Matthew Schindler gave an outstanding argument on behalf of Kenneth Medenbach. Medenbach was not in the courtroom this week due to medical treatments he is undergoing. He is sure to hear of the terrific job that Schindler did in front of the jury.
Explaining that farming and ranching is difficult enough already, but the government doesn’t care. This, naturally, received another objection. Always the most polite, Schindler just said, “Thank You” and moved on.
Schindler explains that the essence of the Rule of Law is enforcement. But, the FBI did not do anything to stop the protest. When the protesters were in town, the LEO’s would wave at them, or talk to them. The FBI went to church to worship with a leader of the protest and allowed him to walk away.
Is it any wonder that everyone believes it was a legitimate protest? The FBI had more than enough opportunities to make things very uncomfortable for the group, including turning off their power supply, or their cell phone service. Even deliveries were regularly made to the refuge during the month of January.
When Representative Greg Walden addressed the US House on January 5, 2016, this seemed to confirm for Kenneth Medenbach that this was a lawful protest. He started crying, believing that after 21 years of civil disobedience on the Federal land issues, someone was finally listening.
Talking of the “Closed” sign that Medenbach placed on the door of their local BLM office, Schindler said, “Only the Federal Government can make a Federal case out of a sign that says CLOSED.”
“Look around,” Schindler said, pointing out the defendants. “Is that an army that’s going to scare the government?”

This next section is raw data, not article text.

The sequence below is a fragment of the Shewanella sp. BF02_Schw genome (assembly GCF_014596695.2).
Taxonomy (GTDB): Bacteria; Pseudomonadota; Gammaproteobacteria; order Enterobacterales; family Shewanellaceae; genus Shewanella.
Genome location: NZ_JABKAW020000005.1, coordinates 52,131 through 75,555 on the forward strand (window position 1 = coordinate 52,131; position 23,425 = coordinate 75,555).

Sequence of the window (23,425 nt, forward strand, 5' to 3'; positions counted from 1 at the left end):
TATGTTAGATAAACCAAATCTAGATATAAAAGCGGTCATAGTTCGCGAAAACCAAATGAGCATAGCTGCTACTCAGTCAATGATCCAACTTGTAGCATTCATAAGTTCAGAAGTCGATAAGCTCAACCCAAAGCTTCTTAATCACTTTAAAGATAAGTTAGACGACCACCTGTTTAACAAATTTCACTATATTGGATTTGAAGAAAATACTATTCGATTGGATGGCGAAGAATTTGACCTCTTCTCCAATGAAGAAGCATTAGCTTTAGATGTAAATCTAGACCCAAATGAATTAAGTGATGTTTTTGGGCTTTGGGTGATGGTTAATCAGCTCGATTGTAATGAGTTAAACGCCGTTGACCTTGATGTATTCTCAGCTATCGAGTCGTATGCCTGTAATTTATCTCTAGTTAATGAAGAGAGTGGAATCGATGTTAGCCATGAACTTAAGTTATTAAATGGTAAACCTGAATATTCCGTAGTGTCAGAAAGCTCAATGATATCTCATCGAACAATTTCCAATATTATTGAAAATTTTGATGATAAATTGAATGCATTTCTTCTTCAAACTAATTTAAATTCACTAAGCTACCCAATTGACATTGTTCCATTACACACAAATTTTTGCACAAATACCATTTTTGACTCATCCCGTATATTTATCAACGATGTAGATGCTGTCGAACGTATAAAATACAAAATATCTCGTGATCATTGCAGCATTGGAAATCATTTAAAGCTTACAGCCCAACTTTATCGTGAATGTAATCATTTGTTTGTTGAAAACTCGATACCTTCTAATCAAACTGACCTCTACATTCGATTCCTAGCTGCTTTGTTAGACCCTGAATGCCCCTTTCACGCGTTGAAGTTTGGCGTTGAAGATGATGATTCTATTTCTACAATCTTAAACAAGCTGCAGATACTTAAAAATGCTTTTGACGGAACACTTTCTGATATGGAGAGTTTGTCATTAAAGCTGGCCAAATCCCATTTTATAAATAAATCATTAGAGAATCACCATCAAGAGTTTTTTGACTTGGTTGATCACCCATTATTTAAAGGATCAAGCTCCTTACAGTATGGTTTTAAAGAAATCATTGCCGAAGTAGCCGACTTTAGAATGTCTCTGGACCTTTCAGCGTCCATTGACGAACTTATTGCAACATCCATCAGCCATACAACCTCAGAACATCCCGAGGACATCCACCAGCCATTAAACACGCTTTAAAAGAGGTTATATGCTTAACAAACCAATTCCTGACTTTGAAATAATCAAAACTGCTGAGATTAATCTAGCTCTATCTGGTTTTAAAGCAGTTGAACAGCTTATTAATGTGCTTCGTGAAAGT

Lisa Maxfield described Neil Wampler as “an Old Hippy” during her closing argument.
She spoke of his 2 emails to Sheriff David Ward and reminded everyone that Ward never even turned those over to the FBI until after he heard Wampler had been arrested. Ward didn’t care about the emails, as he saw them as “clutter.”
Maxfield made some excellent points, including reminding the jury that the instructions only mention 2 specific agencies. The US Fish and Wildlife and the Bureau of Land Management are the only agencies mentioned as being “impeded”. Not the FBI and not Sheriff Ward.
Maxfield does admit that her client has a big mouth, but “If you are not going to offend someone, you don’t need the First Amendment.”
Craig Gabriel did not let any opportunity to disrupt the defense get past him. Ethan Knight was originally scheduled to give the final rebuttal, however, Gabriel must have really had his shorts in a twist because he jumped up to respond himself.
Beginning by reminding the jury just how dangerous this situation really was at the Refuge, after all they had a history from Bunkerville.
At one point, Ryan tried to object to the obvious misstatements by Gabriel, but Judge Brown shut him down by saying that he was allowed because this is “argument.” (Funny how that was good for the prosecution but not the defense.)
Gabriel did state during this argument that a Redress of Grievance is not a legal document. This was his implication as to why the defendants did not receive any responses from their elected officials. I do not think he has read the First Amendment.
But Gabriel pushed on, trying to get as much reaction from the gallery as he was from the defense. At one point he calmly stated that the events on January 26th, in which LaVoy Finicum was murdered by Law Enforcement, was just a regular, basic traffic stop. So I guess every ‘regular’ traffic stop has overhead video, roadblocks, marksmen in the trees and 3 or 4 (who knows how many) times the number of LEOs needed.
And so it continues….
The jury was given the case at the end of the day, and they will be in Thursday morning to begin their work. A 3-day weekend is planed for them and their deliberations will continue on Monday, if a verdict is not reached.